Just few months after his inauguration, President William Howard Taft embarked on a cross-country speaking tour in 1909. As he reached the West Coast, he visited Merced on Oct. 6, 1909, en route to Yosemite and gave an important speech. In his address at Courthouse Park, Taft celebrated the American melting pot by saying, "We have Englishmen, Germans, Frenchmen, Scotchmen, Irishmen, Bohemians, Hungarians, Italians and Greeks, and we have shaken them all up in a bowl and we have got a new type; and that type is the type of American" (Merced County Sun, Oct. 8, 1909).
Taft redefined the "melting pot" concept by using the "mixing bowl" image, and embraced the idea of inclusion and assimilation of new immigrants from southern and eastern Europe. In Merced, Taft found an appropriate forum in which to deliver this important speech about the diversity that has and continues to define America.
Merced County was a very diverse region as miners from a wide variety of countries and cultures resettled in the valley from the foothills, and railroad workers and farmers made their homes on the plains. Among this new wave of immigrants were those who left Greece between 1890 and 1920 for better economic opportunities in America.
There were 82 Greeks in Merced County at the time of the 1910 federal census; by 1920, there were 89. In comparison to the Italians and Portuguese, the Greeks had a relatively smaller presence in the area. As a result, their settlement in Merced County has not been well documented.
I was unfamiliar with this chapter of Merced history. Thanks to a letter from Christine Kutulas Roed of Richmond, I have been encouraged to learn about the settlement of Merced by Greek immigrants.
Roed was born in Merced on July 23, 1923, to Greek immigrant parents Steve and Caliope Kutulas (or Kutulan) and moved to San Francisco in 1938. She said that when her family was in Merced, there were several businesses owned and run by Greeks.
Young Greek men were supposed to come to America to work and send their hard-earned money home; however, many of them decided to stay in the United States and invested their money here. For example, Roed's uncle, Peter Kutulan, came to San Francisco with her father Steve in 1907. Instead of returning to Greece, Peter came to Merced in March 1921 and started a shoe-shine and repair business at 519 W. 17th St.
When Steve arrived in Merced with his wife in 1923, Peter sold the business to him and brought the Highway Restaurant at 543 W. 16th St. Steve ran Kutulan Shoe Shop with an Armenian partner for a few years until he started a janitorial business in the late 1920s.
Across the street from the Kutulan Shoe Shop was the California Café and Coffee Shop at 538 W. 17th St., owned and run by three Greek brothers: Peter, Theo and William Leonis. The brothers sold the restaurant to their fellow countrymen Gus Buras (or Booras) and Peter Barbis (or Barberis) in the late 1920s and opened the Three Lions Sweet Shop at 630 W. 17th St. They took over the adjacent spaces and had a liquor store at 628 and a restaurant at 632 in the mid-1930s.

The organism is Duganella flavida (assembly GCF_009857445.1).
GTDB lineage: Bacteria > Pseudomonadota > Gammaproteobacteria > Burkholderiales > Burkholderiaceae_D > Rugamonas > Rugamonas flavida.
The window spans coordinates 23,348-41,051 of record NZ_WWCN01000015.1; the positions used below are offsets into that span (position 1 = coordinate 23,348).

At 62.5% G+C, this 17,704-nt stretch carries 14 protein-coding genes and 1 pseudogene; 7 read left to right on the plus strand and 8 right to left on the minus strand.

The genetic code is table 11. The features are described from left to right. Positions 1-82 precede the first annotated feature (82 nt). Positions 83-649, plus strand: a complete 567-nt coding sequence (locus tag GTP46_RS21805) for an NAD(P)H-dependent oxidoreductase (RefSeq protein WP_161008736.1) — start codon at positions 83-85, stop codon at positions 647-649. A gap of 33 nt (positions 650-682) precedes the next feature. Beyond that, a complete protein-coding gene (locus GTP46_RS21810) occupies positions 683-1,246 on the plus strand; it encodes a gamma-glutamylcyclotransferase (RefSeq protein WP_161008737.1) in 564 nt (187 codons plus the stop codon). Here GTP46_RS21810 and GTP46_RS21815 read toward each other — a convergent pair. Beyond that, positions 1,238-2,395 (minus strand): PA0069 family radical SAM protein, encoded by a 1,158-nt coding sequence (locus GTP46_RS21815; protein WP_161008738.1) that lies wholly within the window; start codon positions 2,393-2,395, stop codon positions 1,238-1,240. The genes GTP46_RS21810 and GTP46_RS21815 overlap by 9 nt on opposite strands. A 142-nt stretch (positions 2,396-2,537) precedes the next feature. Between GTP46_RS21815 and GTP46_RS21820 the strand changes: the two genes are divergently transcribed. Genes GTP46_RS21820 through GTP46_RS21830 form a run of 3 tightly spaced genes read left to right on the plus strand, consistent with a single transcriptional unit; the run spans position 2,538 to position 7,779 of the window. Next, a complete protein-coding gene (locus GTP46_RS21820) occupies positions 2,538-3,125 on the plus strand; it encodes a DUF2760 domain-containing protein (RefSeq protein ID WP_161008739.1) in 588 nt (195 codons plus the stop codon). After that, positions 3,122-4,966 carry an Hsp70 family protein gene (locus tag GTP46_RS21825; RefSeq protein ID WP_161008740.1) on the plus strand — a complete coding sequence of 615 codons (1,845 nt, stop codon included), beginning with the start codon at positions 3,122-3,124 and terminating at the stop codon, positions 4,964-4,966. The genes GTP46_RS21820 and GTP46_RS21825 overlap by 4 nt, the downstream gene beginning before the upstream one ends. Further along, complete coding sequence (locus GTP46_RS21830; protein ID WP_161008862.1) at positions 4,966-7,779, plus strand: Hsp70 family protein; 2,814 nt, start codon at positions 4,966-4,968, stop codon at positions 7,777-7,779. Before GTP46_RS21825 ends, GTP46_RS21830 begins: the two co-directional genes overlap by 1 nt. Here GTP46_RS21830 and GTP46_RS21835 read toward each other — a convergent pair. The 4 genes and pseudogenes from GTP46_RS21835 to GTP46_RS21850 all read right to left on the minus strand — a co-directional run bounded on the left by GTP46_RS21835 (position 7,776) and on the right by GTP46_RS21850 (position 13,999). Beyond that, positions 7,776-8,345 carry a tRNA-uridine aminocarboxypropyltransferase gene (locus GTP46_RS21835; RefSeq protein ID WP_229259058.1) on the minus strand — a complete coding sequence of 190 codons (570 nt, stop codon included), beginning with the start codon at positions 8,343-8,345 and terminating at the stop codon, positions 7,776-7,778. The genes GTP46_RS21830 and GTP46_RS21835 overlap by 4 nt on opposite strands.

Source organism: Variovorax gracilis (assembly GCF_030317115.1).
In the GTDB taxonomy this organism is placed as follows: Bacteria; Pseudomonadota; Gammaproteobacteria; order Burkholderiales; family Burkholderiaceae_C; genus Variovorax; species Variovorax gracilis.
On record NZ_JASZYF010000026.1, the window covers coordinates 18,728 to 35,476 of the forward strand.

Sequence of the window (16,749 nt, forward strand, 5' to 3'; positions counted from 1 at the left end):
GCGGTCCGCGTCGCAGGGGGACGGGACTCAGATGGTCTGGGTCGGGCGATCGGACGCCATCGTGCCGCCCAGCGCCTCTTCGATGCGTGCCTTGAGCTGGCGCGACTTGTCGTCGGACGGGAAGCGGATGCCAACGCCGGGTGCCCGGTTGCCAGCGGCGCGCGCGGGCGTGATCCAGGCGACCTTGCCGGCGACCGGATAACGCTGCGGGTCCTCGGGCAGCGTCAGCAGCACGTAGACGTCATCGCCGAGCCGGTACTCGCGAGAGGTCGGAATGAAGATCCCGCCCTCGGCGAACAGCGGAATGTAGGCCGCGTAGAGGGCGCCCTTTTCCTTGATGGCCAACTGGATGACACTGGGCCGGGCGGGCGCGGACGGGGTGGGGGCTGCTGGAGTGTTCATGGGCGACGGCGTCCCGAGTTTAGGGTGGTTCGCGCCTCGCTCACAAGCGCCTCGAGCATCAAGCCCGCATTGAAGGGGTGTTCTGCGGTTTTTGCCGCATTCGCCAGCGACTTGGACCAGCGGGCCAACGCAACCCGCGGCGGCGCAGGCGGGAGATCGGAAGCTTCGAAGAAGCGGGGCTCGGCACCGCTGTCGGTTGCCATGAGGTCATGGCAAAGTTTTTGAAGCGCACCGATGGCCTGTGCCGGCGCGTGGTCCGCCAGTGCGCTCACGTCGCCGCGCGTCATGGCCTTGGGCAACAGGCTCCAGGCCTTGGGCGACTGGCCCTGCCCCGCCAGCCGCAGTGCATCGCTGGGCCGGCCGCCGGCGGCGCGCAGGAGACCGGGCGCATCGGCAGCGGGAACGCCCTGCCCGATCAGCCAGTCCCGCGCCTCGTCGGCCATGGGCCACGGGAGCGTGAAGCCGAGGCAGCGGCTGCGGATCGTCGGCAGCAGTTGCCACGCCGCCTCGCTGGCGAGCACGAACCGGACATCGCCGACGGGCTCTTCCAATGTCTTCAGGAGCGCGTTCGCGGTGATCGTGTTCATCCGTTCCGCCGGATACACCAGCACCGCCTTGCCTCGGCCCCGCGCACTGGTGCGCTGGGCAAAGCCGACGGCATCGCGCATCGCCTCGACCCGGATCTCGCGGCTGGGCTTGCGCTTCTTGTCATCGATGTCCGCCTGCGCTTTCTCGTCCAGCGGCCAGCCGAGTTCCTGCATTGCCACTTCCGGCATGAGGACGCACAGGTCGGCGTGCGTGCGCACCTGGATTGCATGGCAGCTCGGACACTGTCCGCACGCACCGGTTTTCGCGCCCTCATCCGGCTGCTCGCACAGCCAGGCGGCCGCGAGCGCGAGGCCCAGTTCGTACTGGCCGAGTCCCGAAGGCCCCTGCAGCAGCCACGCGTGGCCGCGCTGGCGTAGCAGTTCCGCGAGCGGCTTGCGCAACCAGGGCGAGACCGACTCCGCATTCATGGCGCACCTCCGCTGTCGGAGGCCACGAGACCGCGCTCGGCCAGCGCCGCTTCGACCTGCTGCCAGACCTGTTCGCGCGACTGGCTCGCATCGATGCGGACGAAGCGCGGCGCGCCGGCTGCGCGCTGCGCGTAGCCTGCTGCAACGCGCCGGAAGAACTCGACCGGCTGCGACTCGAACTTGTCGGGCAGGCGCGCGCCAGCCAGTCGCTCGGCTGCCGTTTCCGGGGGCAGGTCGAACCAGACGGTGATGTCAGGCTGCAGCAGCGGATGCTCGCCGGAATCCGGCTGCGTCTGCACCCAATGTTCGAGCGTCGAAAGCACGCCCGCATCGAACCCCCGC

Like other immigrants, the Greeks built their businesses near each other. This shows what a close-knit community it was. Peter Catseftas (or Catsiftes), for example, opened Valley Lunch Counter at 537 W. 16th St., close to Peter Kutulan's Highway Restaurant. Next to the California Café was San Francisco Fruit Market at 534 W. 17th St., run by Peter Bryan, also a Greek immigrant.
In the midst of the Great Depression, Peter Barbis decided to renovate and expand California Café and make it a first-class restaurant with "accommodations for 125 persons at one time" (Merced Sun-Star, May 31, 1930). In so doing, Barbis created much-needed jobs by using local contractors and hiring more people to work at the new cafe.
Among these Greek entrepreneurs, Gust T. Pappas was considered the pioneer. He came to Merced in 1919 and opened the French Grocery Company at 631 L (or Canal) St. He ran the store for more than a decade and made it one of the finest stores of its kind in Merced. "It is no small achievement for a foreigner," writes historian John Outcalt, "unacquainted with our language, to come here with limited means and in a few years establish the leading business in his line in a thriving city like Merced" ("History of Merced County" by John Outcalt, 1925).
Outcalt echoed President Taft's attitude toward these so-called less-desirable immigrants who had successfully assimilated into mainstream American society and become part of the "melting pot" or "mixing bowl." Admittedly, Taft's melting pot only allowed Europeans. Only with time, determination and struggle did the diversity that defines America come to have a broader and more inclusive meaning.
For more information about Merced's immigration history, please visit the Courthouse Museum.
Currently on display is the "Young Historians at Work: Merced High School Oral History Project" exhibit.
To support the museum programs, please buy tickets to our annual tea party in the historic courtroom. "RoyalTea Party" is the theme for this year's fund-raiser. It will be held April 13.
Sarah Lim is museum director for the Merced County Courthouse Museum. She can be reached at email@example.com.